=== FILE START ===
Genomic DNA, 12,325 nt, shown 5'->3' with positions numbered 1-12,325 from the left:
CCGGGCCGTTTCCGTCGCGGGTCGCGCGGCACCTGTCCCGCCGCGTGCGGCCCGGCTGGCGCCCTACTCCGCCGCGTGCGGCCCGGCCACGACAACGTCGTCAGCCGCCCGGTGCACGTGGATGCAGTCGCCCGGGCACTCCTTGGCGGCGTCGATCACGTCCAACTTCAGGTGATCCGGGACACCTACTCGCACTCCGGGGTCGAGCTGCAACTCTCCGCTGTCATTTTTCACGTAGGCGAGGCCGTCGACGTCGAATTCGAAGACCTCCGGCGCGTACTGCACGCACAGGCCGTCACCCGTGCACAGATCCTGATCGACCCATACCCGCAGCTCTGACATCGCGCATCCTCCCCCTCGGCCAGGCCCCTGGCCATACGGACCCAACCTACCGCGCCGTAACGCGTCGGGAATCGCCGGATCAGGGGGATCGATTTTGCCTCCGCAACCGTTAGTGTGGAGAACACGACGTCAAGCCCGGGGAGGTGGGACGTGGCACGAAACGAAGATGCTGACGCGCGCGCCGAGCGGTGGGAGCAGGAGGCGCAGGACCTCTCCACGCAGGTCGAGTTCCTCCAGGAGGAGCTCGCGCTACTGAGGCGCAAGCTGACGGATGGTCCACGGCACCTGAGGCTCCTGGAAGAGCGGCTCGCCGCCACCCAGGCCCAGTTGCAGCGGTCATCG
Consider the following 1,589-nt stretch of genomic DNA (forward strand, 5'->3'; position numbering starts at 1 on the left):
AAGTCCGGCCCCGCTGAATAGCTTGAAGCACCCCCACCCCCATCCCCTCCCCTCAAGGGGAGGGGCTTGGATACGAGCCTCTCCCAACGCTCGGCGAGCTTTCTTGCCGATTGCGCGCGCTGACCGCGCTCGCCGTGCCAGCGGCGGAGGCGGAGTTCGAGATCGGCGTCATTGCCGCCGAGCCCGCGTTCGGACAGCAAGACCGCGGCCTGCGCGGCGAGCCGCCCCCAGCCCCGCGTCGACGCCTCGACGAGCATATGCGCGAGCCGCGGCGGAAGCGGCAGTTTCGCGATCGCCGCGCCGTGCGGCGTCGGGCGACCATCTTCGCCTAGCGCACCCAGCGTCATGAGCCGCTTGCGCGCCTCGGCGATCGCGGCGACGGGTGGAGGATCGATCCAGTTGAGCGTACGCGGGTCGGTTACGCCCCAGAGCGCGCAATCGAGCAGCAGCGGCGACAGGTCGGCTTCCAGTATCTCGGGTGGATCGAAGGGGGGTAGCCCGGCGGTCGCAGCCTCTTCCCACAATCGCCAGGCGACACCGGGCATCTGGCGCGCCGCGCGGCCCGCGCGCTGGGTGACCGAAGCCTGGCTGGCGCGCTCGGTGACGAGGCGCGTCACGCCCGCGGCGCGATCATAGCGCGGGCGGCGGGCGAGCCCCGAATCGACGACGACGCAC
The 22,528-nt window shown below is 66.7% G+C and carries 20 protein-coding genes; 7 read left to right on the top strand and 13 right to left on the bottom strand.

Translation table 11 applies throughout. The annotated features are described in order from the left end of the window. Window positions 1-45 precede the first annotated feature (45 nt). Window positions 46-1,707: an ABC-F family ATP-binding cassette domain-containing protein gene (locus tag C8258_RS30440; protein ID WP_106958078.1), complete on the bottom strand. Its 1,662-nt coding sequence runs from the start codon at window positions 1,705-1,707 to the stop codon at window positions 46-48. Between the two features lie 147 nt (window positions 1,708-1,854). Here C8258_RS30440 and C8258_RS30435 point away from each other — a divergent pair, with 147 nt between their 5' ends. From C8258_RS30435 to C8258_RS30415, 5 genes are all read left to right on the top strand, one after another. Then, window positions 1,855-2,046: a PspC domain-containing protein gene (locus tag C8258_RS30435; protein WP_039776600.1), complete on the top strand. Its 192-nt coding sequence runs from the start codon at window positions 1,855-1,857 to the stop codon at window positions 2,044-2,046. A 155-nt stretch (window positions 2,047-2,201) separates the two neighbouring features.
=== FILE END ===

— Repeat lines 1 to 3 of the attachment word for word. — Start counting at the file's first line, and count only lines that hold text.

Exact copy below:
Genomic DNA, 12,325 nt, shown 5'->3' with positions numbered 1-12,325 from the left:
CCGGGCCGTTTCCGTCGCGGGTCGCGCGGCACCTGTCCCGCCGCGTGCGGCCCGGCTGGCGCCCTACTCCGCCGCGTGCGGCCCGGCCACGACAACGTCGTCAGCCGCCCGGTGCACGTGGATGCAGTCGCCCGGGCACTCCTTGGCGGCGTCGATCACGTCCAACTTCAGGTGATCCGGGACACCTACTCGCACTCCGGGGTCGAGCTGCAACTCTCCGCTGTCATTTTTCACGTAGGCGAGGCCGTCGACGTCGAATTCGAAGACCTCCGGCGCGTACTGCACGCACAGGCCGTCACCCGTGCACAGATCCTGATCGACCCATACCCGCAGCTCTGACATCGCGCATCCTCCCCCTCGGCCAGGCCCCTGGCCATACGGACCCAACCTACCGCGCCGTAACGCGTCGGGAATCGCCGGATCAGGGGGATCGATTTTGCCTCCGCAACCGTTAGTGTGGAGAACACGACGTCAAGCCCGGGGAGGTGGGACGTGGCACGAAACGAAGATGCTGACGCGCGCGCCGAGCGGTGGGAGCAGGAGGCGCAGGACCTCTCCACGCAGGTCGAGTTCCTCCAGGAGGAGCTCGCGCTACTGAGGCGCAAGCTGACGGATGGTCCACGGCACCTGAGGCTCCTGGAAGAGCGGCTCGCCGCCACCCAGGCCCAGTTGCAGCGGTCATCG
Consider the following 1,589-nt stretch of genomic DNA (forward strand, 5'->3'; position numbering starts at 1 on the left):